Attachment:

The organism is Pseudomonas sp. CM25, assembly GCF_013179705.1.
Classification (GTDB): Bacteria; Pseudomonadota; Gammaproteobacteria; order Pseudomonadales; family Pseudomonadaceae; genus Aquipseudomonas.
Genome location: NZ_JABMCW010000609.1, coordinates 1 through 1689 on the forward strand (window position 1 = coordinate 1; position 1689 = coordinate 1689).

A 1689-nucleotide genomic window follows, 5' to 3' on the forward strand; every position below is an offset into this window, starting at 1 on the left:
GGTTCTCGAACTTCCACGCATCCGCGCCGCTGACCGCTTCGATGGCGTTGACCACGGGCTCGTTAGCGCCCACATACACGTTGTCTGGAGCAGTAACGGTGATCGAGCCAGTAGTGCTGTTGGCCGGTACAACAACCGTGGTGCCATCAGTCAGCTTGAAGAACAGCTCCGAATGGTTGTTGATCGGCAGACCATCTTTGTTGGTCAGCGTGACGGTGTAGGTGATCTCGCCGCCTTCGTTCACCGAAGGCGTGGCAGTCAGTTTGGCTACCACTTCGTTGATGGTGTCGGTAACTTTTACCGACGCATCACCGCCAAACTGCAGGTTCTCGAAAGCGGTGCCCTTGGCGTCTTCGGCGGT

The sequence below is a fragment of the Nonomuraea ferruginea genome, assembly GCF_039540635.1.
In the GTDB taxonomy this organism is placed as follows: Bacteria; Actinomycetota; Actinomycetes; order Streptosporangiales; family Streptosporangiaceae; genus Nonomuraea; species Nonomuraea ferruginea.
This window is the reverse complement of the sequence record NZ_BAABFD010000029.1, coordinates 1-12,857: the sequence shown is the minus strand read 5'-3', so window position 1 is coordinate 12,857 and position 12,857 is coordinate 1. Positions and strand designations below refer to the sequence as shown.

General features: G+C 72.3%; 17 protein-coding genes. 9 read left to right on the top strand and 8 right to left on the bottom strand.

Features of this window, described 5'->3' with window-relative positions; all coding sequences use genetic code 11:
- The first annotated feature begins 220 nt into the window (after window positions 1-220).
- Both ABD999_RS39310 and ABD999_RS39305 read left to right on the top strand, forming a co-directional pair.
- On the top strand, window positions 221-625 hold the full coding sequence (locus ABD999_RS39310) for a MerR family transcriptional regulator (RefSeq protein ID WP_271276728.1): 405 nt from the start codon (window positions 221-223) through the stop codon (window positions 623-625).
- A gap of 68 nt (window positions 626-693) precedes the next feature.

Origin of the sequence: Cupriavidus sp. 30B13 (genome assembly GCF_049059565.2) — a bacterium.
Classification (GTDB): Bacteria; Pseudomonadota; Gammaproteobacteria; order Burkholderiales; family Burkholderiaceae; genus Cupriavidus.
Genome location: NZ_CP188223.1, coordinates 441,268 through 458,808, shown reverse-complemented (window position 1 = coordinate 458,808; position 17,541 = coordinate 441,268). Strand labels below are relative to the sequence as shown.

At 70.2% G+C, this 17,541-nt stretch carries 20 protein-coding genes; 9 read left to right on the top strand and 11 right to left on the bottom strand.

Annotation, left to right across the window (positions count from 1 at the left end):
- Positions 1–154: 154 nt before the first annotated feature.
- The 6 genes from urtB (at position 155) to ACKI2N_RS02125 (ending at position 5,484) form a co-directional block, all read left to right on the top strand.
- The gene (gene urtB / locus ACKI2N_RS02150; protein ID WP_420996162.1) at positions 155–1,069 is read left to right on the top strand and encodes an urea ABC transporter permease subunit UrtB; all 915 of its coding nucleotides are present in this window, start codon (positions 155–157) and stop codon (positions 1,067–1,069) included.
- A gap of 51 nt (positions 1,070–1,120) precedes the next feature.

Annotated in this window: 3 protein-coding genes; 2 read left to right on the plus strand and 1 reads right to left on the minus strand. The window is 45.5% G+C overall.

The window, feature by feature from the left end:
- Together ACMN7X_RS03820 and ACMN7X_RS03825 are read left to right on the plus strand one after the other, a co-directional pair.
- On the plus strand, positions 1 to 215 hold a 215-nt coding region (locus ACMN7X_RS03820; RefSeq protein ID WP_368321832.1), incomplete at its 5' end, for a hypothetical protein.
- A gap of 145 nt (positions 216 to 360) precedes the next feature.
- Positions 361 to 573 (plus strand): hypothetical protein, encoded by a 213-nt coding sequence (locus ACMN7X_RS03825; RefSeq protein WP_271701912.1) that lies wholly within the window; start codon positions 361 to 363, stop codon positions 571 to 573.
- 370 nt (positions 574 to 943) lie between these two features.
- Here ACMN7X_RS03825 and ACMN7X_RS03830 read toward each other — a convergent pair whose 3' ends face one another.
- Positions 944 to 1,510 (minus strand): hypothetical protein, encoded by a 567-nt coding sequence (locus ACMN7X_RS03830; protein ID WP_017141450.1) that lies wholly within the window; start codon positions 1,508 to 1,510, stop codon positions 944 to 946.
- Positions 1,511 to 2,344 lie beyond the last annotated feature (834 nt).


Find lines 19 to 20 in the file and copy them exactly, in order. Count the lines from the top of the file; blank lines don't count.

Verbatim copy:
Annotation, left to right across the window (positions count from 1 at the left end):
- Positions 1–154: 154 nt before the first annotated feature.